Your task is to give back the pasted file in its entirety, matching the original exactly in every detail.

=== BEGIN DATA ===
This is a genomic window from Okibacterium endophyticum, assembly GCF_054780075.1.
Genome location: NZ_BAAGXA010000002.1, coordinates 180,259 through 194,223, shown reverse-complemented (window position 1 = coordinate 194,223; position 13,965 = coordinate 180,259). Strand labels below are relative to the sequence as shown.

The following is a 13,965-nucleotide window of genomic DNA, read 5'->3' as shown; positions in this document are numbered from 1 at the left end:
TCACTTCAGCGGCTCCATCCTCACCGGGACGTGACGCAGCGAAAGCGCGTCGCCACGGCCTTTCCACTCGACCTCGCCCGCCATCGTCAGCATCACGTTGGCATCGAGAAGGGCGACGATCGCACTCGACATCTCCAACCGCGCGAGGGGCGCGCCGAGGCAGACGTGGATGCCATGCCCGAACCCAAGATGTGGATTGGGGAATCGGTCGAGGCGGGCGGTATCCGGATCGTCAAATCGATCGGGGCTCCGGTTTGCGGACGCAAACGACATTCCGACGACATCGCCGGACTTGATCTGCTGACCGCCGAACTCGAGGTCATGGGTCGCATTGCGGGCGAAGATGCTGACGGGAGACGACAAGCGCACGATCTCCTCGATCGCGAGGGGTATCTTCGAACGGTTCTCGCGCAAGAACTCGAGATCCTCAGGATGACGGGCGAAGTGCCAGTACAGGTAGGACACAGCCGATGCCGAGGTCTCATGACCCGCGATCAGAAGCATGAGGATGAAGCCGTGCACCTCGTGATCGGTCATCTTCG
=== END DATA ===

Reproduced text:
This is a genomic window from Okibacterium endophyticum, assembly GCF_054780075.1.
Genome location: NZ_BAAGXA010000002.1, coordinates 180,259 through 194,223, shown reverse-complemented (window position 1 = coordinate 194,223; position 13,965 = coordinate 180,259). Strand labels below are relative to the sequence as shown.

The following is a 13,965-nucleotide window of genomic DNA, read 5'->3' as shown; positions in this document are numbered from 1 at the left end:
TCACTTCAGCGGCTCCATCCTCACCGGGACGTGACGCAGCGAAAGCGCGTCGCCACGGCCTTTCCACTCGACCTCGCCCGCCATCGTCAGCATCACGTTGGCATCGAGAAGGGCGACGATCGCACTCGACATCTCCAACCGCGCGAGGGGCGCGCCGAGGCAGACGTGGATGCCATGCCCGAACCCAAGATGTGGATTGGGGAATCGGTCGAGGCGGGCGGTATCCGGATCGTCAAATCGATCGGGGCTCCGGTTTGCGGACGCAAACGACATTCCGACGACATCGCCGGACTTGATCTGCTGACCGCCGAACTCGAGGTCATGGGTCGCATTGCGGGCGAAGATGCTGACGGGAGACGACAAGCGCACGATCTCCTCGATCGCGAGGGGTATCTTCGAACGGTTCTCGCGCAAGAACTCGAGATCCTCAGGATGACGGGCGAAGTGCCAGTACAGGTAGGACACAGCCGATGCCGAGGTCTCATGACCCGCGATCAGAAGCATGAGGATGAAGCCGTGCACCTCGTGATCGGTCATCTTCG